Mars just welcomed a new robotic resident.
NASA's InSight lander touched down safely on the Martian surface yesterday (Nov. 26, 2018), pulling off the first successful red planet landing since the Curiosity rover's arrival in August 2012 - on the seventh anniversary of Curiosity's launch, no less.
InSight’s journey to Mars was revolutionary before it even left Earth’s atmosphere. When I watched it launch from the Vandenberg Air Force Base in Lompoc, California, I was witnessing the first-ever interplanetary launch from the West Coast. Six months later, I was able to be present for its final flight moments during a “watch party” held at the California Institute of Technology.
"It was intense, and you could feel the emotion," said NASA Administrator Jim Bridenstine, who was in the control room at the Jet Propulsion Laboratory during the landing. "It was very, very quiet when it was time to be quiet, and of course very celebratory with every little new piece of information that was received. It's very different being here than watching it on TV, by far. I can tell you that for sure now that I've experienced both."
Signals confirming InSight's touchdown came down to Earth at 11:53 PM PST, eliciting whoops of joy and relief from mission team members and NASA officials here at NASA-JPL, which manages the InSight mission. A few minutes later, the team received confirmation from the lander's radio that it's functioning after the landing.
But the tension hasn't completely dissipated and won't for a while yet; mission team members won't know whether InSight successfully deployed its solar panels until later tonight (Nov. 27) at the earliest. Without those arrays extended, the lander cannot survive, let alone probe the red planet's interior like never before - the main goal of the $850 million USD InSight mission.
If the arrays do unfurl as planned, InSight will join a relatively select club - less than 40 percent of all Mars missions over the decades have successfully arrived at their destination.
The bright side is that things are looking good for InSight, but as exciting as the landing was, all of this just preludes the main event - InSight's investigation on Mars.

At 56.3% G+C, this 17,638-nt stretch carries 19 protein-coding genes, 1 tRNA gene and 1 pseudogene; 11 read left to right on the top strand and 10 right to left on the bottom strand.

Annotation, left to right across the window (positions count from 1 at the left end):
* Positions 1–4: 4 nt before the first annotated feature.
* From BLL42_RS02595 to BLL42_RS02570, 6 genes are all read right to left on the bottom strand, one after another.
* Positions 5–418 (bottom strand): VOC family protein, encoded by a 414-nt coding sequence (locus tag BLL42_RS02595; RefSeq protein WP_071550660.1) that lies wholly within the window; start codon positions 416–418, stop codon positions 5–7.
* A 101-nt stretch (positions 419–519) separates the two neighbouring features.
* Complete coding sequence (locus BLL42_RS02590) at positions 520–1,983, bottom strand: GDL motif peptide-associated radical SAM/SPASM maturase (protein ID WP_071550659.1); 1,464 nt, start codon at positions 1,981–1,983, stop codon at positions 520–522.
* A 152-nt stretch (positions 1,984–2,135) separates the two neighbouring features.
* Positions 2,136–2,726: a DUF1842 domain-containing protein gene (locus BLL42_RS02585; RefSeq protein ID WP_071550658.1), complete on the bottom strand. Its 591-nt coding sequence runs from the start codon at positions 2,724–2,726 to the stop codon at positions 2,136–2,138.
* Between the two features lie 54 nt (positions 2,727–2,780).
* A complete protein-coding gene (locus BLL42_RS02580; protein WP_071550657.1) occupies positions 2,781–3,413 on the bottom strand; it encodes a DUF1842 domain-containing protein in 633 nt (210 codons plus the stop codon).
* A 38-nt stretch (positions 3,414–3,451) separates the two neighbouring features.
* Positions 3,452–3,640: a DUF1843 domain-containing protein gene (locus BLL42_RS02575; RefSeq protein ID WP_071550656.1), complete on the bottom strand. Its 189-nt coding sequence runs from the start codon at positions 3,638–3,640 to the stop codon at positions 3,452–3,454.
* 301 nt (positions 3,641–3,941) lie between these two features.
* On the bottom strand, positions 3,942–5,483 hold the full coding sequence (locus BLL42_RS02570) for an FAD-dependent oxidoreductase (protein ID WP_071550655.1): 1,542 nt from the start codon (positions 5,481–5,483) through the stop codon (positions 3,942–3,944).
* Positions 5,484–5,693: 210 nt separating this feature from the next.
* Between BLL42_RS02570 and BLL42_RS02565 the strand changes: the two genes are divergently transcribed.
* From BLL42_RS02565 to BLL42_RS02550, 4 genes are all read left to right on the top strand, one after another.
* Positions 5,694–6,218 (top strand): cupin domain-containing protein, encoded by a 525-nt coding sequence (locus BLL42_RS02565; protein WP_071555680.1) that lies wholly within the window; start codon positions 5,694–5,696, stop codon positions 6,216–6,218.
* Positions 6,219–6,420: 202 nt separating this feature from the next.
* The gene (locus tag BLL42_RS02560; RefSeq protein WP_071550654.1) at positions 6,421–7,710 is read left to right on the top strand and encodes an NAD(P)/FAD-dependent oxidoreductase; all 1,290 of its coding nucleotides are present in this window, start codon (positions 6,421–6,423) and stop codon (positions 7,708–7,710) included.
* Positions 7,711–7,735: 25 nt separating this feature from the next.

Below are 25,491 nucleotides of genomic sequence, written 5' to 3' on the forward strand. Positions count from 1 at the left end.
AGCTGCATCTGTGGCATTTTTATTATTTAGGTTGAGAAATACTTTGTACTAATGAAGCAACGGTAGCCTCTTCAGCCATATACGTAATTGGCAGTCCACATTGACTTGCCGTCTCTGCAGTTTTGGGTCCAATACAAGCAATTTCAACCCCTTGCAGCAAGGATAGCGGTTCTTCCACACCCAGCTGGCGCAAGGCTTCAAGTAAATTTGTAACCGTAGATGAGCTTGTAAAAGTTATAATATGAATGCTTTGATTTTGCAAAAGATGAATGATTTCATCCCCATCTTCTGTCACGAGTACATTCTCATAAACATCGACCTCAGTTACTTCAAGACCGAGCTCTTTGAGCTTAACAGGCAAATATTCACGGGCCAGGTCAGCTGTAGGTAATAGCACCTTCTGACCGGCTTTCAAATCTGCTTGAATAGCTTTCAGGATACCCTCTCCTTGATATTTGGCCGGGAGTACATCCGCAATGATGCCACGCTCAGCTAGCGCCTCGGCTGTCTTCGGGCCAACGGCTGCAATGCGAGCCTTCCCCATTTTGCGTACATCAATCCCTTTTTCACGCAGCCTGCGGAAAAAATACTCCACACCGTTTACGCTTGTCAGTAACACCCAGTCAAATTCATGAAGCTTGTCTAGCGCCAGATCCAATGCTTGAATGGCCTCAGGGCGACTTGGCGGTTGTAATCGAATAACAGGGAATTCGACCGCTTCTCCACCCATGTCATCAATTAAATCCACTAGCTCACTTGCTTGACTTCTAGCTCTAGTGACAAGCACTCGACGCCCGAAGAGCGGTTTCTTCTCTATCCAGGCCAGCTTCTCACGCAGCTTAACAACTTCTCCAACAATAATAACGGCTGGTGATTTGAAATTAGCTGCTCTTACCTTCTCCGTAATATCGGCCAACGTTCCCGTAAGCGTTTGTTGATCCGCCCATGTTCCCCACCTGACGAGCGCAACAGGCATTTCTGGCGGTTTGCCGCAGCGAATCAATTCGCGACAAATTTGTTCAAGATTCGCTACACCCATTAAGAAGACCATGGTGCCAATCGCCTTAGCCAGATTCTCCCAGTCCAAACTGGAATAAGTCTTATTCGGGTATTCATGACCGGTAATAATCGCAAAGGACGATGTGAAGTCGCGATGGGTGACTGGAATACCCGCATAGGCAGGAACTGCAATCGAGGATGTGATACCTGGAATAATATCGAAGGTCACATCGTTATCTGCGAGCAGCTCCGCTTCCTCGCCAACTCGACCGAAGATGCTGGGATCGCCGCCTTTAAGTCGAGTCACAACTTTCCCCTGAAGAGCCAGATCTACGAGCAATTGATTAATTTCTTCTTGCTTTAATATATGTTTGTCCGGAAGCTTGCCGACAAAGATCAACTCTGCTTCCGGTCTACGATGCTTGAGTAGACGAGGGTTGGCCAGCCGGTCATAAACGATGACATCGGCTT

Over the next two Earth years, the lander will probe Mars' interior structure and composition in unprecedented detail. InSight will use two main science instruments to do this: a heat probe that will hammer itself up to 16 feet (5 meters) beneath the Martian surface, and a suite of three incredibly precise seismometers, which will be on the lookout for "marsquakes," meteorite strikes, and other jolts.
"That is the goal of the InSight mission - to actually map out the inside of Mars in three dimensions, so that we understand the inside of Mars as well as we have come to understand the surface of Mars," Bridenstine said.
Scientists can use Mars as a sort of laboratory to understand how rocky planets in general form. That's because the red planet’s insides have been more or less frozen in place since shortly after Mars formed about 4.5 billion years ago. We can't look to Earth as a time capsule in this way because our planet's insides have been roiled continuously over the eons by plate tectonics, mantle convection, and other processes.
So don't expect InSight to dazzle you with pretty pictures. The mission isn't interested in cool surface features, which explains why it landed on the Elysium Planitia; the plain is smooth and flat with a paucity of boulders, boosting the odds of a safe landing. Additionally, InSight is a lander, not a rover. It doesn’t roam about - so any photos that it takes over the course of its mission will very literally be in the same exact area.
(Enjoy this dust-covered snapshot, however - a postcard sent back from InSight minutes after landing to let us know it's doing just fine.)
It'll also take a while for the spacecraft to get up and running on Mars. InSight will use its robotic arm to place the heat probe, the seismometer suite, and a weather shield on the ground. No other Mars mission has done such an instrument deployment - science gear tends to be fixed to the bodies or arms of Martian spacecraft, and the InSight team wants to make sure they get it right. So, once they get a look at InSight's Martian surroundings, they'll practice the deployment over and over using a testbed lander here at JPL.
Actual deployment probably won't happen until two or three months from now, and it'll take another month or so to calibrate the instruments for use on Mars. And it'll likely take the full two-year mission lifetime (or close to it) to get a really detailed look at the Martian interior.
Nonetheless, things are getting pretty exciting over on our rocky neighbor.
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Source: This story was originally published on Space.com. I am republishing a lightly edited version on SkyFeed in light of interest on the subject. Wall, Mike. "Touchdown on Mars! NASA's InSight Lands to Peet Inside the Red Planet." Space.com. 26 Nov, 2018. Web article. Citation: Rovira, Lia N. "InSight Touches Down on Mars! What's Next?" SkyFeed. 27 Nov, 2018. Web article.